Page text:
Rochford railway station from which trains run to Southend Victoria and to Liverpool Street station in the business district of central London. In consequence it has long been popular as a dormitory town for commuters. Southend Airport railway station on the eastern boundary of the airport, opened on 18 July 2011.
There are over twenty scheduled flight destinations within Europe available from London Southend Airport.
Rochford Hospital used to be primarily the district maternity hospital. It was here, in 1956, that Sister J Ward made observations that led to the development of phototherapy for newborns suffering from jaundice.
Rochford Hospital was officially opened on Thursday 7 May 2009 by Professor Louis Appleby.
Rochford Congregational Church has been part of the local community since 1750. The Congregational Church also established the first Dissenting School in the area; When others were afraid of educating the children of the lower classes because they might prove a danger to the state, the church ensured that ordinary people had "a plain and useful education." 
Rochford Methodist Church, near the White Horse Public House. The Methodists have been in Rochford since 1822, originally meeting in a building where Market Alley turns into the Square. In 1841 they moved to a new building in North Street near Weir Pond Road, and in 1880 they moved to their current premises.
Rochford Community Church was founded in 1987 and meets at The Freight House near the railway station.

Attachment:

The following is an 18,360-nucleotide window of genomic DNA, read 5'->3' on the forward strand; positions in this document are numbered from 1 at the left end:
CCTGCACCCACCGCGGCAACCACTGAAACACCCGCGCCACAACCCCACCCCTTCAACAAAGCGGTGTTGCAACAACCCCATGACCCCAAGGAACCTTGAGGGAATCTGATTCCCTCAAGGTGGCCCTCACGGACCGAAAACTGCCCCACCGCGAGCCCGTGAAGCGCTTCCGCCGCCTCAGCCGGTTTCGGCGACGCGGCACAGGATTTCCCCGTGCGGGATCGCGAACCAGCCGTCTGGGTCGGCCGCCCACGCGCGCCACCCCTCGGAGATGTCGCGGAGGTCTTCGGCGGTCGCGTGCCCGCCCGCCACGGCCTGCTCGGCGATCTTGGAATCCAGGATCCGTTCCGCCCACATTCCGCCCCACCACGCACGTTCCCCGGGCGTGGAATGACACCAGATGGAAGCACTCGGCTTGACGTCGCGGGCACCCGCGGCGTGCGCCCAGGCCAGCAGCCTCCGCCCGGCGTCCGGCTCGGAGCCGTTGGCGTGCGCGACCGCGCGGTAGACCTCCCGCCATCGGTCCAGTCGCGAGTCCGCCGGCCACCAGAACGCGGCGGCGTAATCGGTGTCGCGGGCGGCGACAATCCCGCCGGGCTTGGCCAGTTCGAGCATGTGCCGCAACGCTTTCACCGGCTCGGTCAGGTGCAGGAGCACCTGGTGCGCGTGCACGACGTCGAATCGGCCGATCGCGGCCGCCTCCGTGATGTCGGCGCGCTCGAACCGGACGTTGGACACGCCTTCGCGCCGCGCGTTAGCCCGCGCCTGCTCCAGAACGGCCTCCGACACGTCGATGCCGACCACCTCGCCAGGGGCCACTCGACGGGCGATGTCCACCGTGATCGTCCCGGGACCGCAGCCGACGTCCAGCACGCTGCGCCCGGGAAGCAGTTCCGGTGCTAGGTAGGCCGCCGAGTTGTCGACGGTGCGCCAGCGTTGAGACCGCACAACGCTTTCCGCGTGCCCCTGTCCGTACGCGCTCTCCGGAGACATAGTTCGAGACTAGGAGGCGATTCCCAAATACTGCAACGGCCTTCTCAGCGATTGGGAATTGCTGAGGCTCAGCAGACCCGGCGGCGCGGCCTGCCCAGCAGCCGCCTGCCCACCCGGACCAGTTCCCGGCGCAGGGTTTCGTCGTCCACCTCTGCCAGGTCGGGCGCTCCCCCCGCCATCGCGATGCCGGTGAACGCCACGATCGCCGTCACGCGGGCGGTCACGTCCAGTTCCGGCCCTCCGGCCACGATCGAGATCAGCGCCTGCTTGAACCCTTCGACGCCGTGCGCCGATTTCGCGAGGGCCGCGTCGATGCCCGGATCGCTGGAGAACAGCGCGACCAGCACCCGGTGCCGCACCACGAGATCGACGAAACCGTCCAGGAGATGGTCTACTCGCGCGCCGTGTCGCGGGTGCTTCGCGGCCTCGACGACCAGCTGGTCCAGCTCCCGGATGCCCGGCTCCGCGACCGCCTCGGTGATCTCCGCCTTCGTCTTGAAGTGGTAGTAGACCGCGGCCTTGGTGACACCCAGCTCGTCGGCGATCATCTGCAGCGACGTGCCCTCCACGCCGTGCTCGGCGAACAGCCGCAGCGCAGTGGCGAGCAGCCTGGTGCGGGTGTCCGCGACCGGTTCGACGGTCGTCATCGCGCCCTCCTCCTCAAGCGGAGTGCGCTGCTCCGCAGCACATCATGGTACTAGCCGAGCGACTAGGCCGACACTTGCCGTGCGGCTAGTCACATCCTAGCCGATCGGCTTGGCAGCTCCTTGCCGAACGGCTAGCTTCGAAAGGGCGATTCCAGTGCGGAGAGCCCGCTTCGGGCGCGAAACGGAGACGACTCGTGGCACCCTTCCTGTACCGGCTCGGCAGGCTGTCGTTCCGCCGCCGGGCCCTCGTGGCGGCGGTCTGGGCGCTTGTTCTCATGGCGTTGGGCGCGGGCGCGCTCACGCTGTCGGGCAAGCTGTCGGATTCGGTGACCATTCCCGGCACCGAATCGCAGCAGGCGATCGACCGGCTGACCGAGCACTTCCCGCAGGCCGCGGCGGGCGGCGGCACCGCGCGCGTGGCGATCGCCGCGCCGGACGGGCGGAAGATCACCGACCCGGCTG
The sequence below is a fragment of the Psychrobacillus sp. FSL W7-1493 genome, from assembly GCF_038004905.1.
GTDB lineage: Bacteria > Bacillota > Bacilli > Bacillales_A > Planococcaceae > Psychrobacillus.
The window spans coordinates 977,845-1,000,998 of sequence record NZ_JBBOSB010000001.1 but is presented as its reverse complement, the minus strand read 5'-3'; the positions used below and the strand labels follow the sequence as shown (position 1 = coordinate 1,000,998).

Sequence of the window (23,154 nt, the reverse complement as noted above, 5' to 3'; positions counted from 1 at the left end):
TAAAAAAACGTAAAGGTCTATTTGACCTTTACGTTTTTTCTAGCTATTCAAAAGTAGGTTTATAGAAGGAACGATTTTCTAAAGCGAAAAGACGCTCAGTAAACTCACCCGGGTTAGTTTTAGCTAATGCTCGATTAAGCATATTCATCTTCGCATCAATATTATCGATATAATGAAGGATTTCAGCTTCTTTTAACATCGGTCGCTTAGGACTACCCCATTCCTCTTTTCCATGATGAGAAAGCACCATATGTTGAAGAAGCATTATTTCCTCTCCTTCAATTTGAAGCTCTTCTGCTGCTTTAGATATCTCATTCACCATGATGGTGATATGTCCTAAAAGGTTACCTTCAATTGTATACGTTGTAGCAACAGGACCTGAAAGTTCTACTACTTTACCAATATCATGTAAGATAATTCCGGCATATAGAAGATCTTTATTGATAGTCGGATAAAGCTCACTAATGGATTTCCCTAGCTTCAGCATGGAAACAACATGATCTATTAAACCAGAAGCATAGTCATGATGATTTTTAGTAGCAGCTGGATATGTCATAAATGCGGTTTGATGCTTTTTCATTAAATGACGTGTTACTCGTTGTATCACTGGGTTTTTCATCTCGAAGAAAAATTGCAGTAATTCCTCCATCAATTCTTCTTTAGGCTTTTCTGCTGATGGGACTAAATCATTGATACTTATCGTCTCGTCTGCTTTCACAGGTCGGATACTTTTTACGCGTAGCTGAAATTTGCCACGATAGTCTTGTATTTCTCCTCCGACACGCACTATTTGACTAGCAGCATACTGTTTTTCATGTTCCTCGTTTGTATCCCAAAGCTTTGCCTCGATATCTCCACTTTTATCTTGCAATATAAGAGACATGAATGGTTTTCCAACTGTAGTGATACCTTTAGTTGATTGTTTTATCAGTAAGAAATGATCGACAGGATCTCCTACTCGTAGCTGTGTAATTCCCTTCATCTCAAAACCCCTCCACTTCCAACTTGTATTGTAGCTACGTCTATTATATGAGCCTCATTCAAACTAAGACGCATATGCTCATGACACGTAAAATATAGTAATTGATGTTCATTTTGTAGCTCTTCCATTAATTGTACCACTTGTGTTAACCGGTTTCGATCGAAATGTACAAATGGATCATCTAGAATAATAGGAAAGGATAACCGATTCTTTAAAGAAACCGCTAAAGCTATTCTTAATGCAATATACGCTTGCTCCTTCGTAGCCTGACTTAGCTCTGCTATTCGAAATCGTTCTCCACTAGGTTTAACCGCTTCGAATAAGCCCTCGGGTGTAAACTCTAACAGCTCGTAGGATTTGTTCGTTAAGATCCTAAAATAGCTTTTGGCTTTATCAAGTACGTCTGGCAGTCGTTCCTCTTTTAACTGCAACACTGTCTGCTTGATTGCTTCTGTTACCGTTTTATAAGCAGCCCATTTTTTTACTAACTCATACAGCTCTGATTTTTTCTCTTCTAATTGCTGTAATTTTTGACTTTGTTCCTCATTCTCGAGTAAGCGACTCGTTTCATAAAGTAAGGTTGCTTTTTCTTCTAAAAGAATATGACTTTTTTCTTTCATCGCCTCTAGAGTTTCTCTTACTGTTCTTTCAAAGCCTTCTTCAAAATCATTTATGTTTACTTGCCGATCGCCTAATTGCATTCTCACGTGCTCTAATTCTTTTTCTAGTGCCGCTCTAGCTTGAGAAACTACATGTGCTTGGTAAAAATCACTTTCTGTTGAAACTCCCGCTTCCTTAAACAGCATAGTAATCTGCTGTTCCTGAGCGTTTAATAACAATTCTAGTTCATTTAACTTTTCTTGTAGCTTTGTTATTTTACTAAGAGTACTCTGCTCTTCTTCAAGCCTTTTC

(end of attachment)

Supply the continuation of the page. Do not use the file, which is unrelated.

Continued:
There is also a small Roman Catholic church in Rochford, St Teresa of the child Jesus.
This section does not cite any sources. (September 2020) (Learn how and when to remove this template message)
- Jamie Cullum, jazz-pop musician
- Terry Alderton, comedian and former footballer
- Peter Allen, journalist and radio presenter
- Digby Fairweather, jazz musician
- Brenda Forbes, Anglo-American actress of stage and screen
- Philip Guard, actor
- Dean Macey, athlete
- Mike Penning, Conservative MP
- Richard Rich, 1st Baron Rich, Lord Chancellor under Edward VI, died in Rochford 12 June 1567
- Rachel Riley, TV presenter and mathematician, born in Rochford but raised in Thorpe Bay, Southend-on-Sea
- Will Stevens, racing driver
- Amanda Tapping, actress, producer and director best known for playing Samantha "Sam" Carter on the Canadian/American sci-fi shows, "Stargate SG-1" franchise was born in Rochford before moving to Canada with her family.
- Andrew Tyrie, Conservative MP
- Omar Abdullah, former Chief Minister, Jammu and Kashmir, India
- James Bourne, Singer and guitarist for band McBusted
- Paul Stephenson (civil rights campaigner), Leader of the Bristol Bus Boycott
- Matthew Yates, athlete
|Wikimedia Commons has media related to Rochford.|
- "Civil parish population 2011". Neighbourhood Statistics. Office for National Statistics. Archived from the original on 25 September 2015. Retrieved 24 September 2015.
- Kenny, Courtney (1905). "The Lawless Court of Essex". Columbia Law Review. Columbia Law School. 5 (7): 529. doi:10.2307/1109762. ISSN 0010-1958.
- "A Very Peculiar Preacher - James Banyard".
- "London Southend Airport - Home".
- "UK Cold War.org.uk".
- http://www.southendairport.com/pages/history.htm southendairport.com
- "Franks Matchbox Lesney Page". Retrieved 16 November 2016.
- "Ward population 2011". Retrieved 24 September 2015.
- "Information Rochford Hundred Rugby Club". Retrieved 16 November 2016.
- "Rochford Deanery - Home".
- "Archived copy". Archived from the original on 16 May 2008. Retrieved 3 June 2008.CS1 maint: archived copy as title (link)
- "Diocese of Chelmsford".
- "Rochford Methodist Church".
- "Rochford Community Church".
- "Rochford Church".
- Tremayne, David (21 November 2014). "Abu Dhabi Grand Prix 2014: Lewis Hamilton strikes key blow in battle of small margins". independent.co.uk. Retrieved 22 November 2014.
- Rochford Historic Town Project Assessment Report